David Fincher brings yet another dark hit to Netflix - this time, serial killers.
Set in 1977, young, ambitious, and wide-eyed FBI agent Holden Ford (Jonathan Groff) and seasoned detective Bill Tench (Holt McCallany) begin researching the mind of the serial killers. Based on the early discoveries of criminal psychology and criminal profiling, Ford and Tench interview imprisoned serial killers in order to understand the psychology of their minds and apply the knowledge to current and future cases.
Drawing inspiration from the real-life founding of the FBI's Behavioral Crime Unit, Joe Penhall has crafted a show that toes the line between fiction and reality in a brilliant cross-contamination of real-life serial killers with fictional protagonists. One of the most captivating elements of Penhall's screenplays, besides the eery and chilling crimes, is its ability to make you believe you're actually watching a biographical drama. He effortless intermixes the bare outline of real-life events and infamous serial killers with the dynamic and compelling fictional character arch to create a drama that can grip you as much as repulse you. Penhall's drama, despite its gruesome and horrific content, perfectly teases our cultural obsession with murderers and allows you to understand the mind of a serial killer.
Penhall also creates an exciting and interesting character arch for his main character, Holden Ford, played, quite brilliantly, by Jonathan Groff. Ford starts off episode one as a wide-eyed, eager, and keen FBI agent, but ends episode 10 in a curled up heap on the floor having a nervous breakdown. Ford's subtle character arch throughout the first series 10 episodes see Ford go from a mindful student to an arrogant boss to a paranoid neurotic mess. You don't consciously see it happen - a testament to Fincher's trademark character work and Groff's contained performance - but the progression forms in your subconscious, making the finale rattle you because you're not quite sure how he got there. The unconventional unraveling of Ford is interesting and intriguing and offers one of the most engrossing series ending of 2017. It makes you wish series two was ready to be binged.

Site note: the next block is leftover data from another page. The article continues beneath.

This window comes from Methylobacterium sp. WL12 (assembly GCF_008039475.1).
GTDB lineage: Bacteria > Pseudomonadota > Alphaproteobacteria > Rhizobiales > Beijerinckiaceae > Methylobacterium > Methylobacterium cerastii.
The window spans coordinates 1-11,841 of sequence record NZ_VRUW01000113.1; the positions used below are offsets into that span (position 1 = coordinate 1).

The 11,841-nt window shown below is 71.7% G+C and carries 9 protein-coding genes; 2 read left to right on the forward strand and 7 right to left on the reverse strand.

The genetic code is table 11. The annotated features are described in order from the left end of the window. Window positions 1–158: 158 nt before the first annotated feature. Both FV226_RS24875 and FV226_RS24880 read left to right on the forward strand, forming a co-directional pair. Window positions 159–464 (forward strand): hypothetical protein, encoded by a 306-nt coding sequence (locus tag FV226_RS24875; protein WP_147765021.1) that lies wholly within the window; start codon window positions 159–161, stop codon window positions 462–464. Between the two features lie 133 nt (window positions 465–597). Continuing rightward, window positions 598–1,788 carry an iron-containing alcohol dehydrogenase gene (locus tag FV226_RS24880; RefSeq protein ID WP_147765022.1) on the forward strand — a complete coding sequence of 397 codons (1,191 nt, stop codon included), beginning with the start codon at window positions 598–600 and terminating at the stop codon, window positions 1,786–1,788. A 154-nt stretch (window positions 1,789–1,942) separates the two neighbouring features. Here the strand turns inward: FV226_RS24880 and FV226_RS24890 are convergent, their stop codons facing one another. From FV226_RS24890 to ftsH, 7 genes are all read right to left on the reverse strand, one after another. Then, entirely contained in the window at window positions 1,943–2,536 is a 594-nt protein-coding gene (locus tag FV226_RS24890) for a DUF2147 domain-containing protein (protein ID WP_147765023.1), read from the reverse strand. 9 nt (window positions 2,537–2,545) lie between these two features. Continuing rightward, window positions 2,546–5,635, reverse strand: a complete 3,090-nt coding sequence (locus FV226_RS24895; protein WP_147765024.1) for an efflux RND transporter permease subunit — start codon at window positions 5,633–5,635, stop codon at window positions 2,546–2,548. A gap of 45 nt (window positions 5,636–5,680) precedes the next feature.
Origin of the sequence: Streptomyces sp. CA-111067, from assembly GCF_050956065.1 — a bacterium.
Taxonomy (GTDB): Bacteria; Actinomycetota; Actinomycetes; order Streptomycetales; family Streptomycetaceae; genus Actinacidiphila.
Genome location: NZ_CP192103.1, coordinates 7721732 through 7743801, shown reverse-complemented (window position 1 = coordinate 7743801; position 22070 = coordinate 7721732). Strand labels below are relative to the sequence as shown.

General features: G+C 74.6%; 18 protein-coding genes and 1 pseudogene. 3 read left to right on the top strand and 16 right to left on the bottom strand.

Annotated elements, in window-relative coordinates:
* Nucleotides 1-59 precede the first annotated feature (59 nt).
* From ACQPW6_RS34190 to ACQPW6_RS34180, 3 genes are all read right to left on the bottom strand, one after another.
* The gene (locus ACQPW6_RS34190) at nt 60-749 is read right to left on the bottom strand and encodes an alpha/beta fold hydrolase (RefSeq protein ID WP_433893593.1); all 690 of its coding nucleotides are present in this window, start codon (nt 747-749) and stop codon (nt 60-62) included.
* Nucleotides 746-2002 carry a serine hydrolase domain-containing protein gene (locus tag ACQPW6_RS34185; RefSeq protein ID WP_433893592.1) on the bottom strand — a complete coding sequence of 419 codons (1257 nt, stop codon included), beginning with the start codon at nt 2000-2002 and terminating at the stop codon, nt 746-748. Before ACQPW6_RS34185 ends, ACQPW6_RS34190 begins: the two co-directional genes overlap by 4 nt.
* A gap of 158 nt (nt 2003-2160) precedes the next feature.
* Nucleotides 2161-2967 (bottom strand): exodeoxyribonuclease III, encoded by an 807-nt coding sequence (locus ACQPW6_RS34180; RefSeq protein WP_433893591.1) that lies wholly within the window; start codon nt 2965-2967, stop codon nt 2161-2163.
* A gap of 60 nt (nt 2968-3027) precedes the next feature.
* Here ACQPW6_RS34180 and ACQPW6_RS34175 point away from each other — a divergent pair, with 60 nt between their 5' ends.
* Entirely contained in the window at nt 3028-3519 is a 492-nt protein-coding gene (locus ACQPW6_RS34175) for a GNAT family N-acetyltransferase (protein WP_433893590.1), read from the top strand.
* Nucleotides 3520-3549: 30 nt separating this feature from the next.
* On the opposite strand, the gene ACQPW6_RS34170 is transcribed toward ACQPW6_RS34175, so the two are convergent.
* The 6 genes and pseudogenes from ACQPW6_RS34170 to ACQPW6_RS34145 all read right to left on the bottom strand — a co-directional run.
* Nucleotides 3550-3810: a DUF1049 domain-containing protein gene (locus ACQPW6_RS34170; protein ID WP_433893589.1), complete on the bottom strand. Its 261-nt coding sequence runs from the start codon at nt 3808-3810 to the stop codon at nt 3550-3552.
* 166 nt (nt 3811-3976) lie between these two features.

Then, of course, there is David Fincher's brilliantly horrify direction. Typical of Fincher's style, the grey, bleak undertones set the perfect atmosphere to bring this gritty crime drama to life. His trademark stylish directing creates a drama that is impossible to look away from - even then convention turns to mutilation. Fincher, without a doubt, produces and creates some of the most provocative and original projects, and his recent delve into television is a blessing to all of us who live to binge.
Joe Penhall and David Fincher have produced one of the best television series of the year. Underneath the gruesome narrative, stylish directing, and fiery characters, is a show that asks you question, "what separates me from a serial killer?".
Click the images below to read each article
Red Carpet Interviews
Toronto International Film Festival 2022
Film East Chats Podcast on BBC Radio Norfolk
This is a small section of episodes from the Film East podcast. Click here to listen to all episodes.